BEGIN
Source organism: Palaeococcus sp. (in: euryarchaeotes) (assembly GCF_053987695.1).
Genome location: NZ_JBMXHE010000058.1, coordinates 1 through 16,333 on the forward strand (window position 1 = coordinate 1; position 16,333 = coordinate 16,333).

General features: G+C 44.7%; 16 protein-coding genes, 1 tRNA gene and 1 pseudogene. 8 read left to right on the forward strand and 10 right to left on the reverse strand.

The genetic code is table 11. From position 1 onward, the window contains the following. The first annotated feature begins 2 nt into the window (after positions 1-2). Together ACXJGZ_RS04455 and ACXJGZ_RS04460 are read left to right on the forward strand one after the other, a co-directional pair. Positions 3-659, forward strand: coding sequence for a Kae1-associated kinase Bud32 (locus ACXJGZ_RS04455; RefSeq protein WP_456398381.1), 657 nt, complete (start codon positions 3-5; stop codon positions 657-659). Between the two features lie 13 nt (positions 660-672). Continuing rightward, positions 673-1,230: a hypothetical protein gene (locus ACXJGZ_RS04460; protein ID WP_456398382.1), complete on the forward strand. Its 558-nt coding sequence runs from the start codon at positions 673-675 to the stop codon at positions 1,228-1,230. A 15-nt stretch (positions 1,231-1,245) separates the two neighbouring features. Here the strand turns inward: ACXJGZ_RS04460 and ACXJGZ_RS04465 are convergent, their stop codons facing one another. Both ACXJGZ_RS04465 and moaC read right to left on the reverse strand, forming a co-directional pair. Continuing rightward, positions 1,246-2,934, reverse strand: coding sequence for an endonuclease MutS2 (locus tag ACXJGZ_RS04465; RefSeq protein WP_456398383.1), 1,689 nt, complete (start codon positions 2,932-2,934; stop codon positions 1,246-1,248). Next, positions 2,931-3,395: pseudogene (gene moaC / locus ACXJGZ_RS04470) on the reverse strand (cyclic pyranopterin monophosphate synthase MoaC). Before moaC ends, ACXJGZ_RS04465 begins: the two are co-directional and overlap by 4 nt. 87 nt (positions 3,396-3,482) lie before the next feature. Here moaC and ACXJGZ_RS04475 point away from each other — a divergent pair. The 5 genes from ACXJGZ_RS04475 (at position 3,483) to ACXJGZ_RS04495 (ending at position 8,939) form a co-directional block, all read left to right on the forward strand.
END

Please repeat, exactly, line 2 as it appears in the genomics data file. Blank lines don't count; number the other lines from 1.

Genome location: NZ_JBMXHE010000058.1, coordinates 1 through 16,333 on the forward strand (window position 1 = coordinate 1; position 16,333 = coordinate 16,333).